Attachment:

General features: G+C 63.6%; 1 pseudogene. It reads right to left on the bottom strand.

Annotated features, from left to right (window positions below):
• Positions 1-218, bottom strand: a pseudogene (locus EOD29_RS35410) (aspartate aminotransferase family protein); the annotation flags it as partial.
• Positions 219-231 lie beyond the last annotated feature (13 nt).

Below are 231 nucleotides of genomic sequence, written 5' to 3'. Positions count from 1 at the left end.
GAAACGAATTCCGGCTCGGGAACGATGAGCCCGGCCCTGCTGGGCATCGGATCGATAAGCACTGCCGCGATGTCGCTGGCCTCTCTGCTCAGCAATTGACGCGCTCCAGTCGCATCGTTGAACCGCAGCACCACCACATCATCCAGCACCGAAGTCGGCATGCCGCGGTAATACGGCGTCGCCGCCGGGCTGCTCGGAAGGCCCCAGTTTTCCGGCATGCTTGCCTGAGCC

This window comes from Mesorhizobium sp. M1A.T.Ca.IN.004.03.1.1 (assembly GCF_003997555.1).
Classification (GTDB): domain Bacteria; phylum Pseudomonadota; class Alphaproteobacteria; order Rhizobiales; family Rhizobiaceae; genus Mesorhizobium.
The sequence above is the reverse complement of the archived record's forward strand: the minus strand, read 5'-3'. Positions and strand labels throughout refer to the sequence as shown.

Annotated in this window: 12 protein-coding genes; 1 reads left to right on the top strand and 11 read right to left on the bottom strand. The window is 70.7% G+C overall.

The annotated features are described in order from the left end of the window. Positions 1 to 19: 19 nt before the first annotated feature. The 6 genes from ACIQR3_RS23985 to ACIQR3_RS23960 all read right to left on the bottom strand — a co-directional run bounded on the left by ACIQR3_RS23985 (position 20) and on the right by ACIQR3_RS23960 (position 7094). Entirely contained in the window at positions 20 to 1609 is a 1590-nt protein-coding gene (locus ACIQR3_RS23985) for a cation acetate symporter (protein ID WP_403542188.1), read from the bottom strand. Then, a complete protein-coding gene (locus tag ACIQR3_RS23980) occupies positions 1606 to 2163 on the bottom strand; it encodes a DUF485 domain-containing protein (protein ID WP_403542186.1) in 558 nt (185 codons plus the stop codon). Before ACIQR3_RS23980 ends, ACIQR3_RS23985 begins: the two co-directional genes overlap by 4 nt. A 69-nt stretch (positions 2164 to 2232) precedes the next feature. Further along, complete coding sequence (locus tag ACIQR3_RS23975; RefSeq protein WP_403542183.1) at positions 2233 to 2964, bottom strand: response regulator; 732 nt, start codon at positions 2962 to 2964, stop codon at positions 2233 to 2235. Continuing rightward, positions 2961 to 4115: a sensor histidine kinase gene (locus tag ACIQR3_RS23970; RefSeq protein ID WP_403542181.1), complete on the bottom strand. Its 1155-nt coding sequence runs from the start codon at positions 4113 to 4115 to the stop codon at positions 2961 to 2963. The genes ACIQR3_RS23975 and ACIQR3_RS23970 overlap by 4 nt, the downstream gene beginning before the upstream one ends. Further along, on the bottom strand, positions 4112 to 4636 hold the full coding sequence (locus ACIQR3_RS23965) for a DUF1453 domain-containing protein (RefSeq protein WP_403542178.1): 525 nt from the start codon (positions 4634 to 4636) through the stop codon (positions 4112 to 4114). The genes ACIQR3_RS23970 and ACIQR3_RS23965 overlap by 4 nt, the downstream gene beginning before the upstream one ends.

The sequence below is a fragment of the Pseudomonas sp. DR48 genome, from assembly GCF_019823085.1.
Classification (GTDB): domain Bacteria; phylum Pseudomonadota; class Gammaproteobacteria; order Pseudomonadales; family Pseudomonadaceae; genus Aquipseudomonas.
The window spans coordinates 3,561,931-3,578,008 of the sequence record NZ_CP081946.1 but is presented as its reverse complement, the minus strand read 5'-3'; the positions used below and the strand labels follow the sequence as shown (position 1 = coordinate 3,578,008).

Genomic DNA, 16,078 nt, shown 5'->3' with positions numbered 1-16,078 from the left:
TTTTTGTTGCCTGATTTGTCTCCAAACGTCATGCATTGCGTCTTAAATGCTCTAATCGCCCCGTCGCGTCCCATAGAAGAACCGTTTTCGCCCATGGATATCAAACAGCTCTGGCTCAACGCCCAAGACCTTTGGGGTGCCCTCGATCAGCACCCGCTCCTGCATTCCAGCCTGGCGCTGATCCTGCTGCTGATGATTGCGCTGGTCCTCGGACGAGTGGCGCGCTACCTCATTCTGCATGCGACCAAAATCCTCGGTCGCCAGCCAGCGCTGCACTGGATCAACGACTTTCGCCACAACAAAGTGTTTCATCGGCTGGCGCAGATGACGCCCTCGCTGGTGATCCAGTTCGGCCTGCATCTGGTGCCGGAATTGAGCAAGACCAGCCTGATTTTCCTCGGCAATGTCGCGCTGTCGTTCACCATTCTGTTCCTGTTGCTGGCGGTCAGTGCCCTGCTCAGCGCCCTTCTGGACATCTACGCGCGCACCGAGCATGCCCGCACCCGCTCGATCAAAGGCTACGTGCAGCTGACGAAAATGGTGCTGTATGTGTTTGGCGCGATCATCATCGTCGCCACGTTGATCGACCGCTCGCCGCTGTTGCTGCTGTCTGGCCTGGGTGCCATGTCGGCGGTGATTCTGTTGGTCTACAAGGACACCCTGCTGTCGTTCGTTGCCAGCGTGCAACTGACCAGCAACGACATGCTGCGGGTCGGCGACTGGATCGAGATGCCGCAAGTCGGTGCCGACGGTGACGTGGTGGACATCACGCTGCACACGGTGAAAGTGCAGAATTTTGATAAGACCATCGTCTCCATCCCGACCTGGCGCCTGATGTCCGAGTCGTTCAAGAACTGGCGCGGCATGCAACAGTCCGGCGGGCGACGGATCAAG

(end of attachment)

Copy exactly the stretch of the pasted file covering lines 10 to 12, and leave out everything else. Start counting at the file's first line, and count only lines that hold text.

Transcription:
Annotated in this window: 12 protein-coding genes; 1 reads left to right on the top strand and 11 read right to left on the bottom strand. The window is 70.7% G+C overall.

The annotated features are described in order from the left end of the window. Positions 1 to 19: 19 nt before the first annotated feature. The 6 genes from ACIQR3_RS23985 to ACIQR3_RS23960 all read right to left on the bottom strand — a co-directional run bounded on the left by ACIQR3_RS23985 (position 20) and on the right by ACIQR3_RS23960 (position 7094). Entirely contained in the window at positions 20 to 1609 is a 1590-nt protein-coding gene (locus ACIQR3_RS23985) for a cation acetate symporter (protein ID WP_403542188.1), read from the bottom strand. Then, a complete protein-coding gene (locus tag ACIQR3_RS23980) occupies positions 1606 to 2163 on the bottom strand; it encodes a DUF485 domain-containing protein (protein ID WP_403542186.1) in 558 nt (185 codons plus the stop codon). Before ACIQR3_RS23980 ends, ACIQR3_RS23985 begins: the two co-directional genes overlap by 4 nt. A 69-nt stretch (positions 2164 to 2232) precedes the next feature. Further along, complete coding sequence (locus tag ACIQR3_RS23975; RefSeq protein WP_403542183.1) at positions 2233 to 2964, bottom strand: response regulator; 732 nt, start codon at positions 2962 to 2964, stop codon at positions 2233 to 2235. Continuing rightward, positions 2961 to 4115: a sensor histidine kinase gene (locus tag ACIQR3_RS23970; RefSeq protein ID WP_403542181.1), complete on the bottom strand. Its 1155-nt coding sequence runs from the start codon at positions 4113 to 4115 to the stop codon at positions 2961 to 2963. The genes ACIQR3_RS23975 and ACIQR3_RS23970 overlap by 4 nt, the downstream gene beginning before the upstream one ends. Further along, on the bottom strand, positions 4112 to 4636 hold the full coding sequence (locus ACIQR3_RS23965) for a DUF1453 domain-containing protein (RefSeq protein WP_403542178.1): 525 nt from the start codon (positions 4634 to 4636) through the stop codon (positions 4112 to 4114). The genes ACIQR3_RS23970 and ACIQR3_RS23965 overlap by 4 nt, the downstream gene beginning before the upstream one ends.

The sequence below is a fragment of the Pseudomonas sp. DR48 genome, from assembly GCF_019823085.1.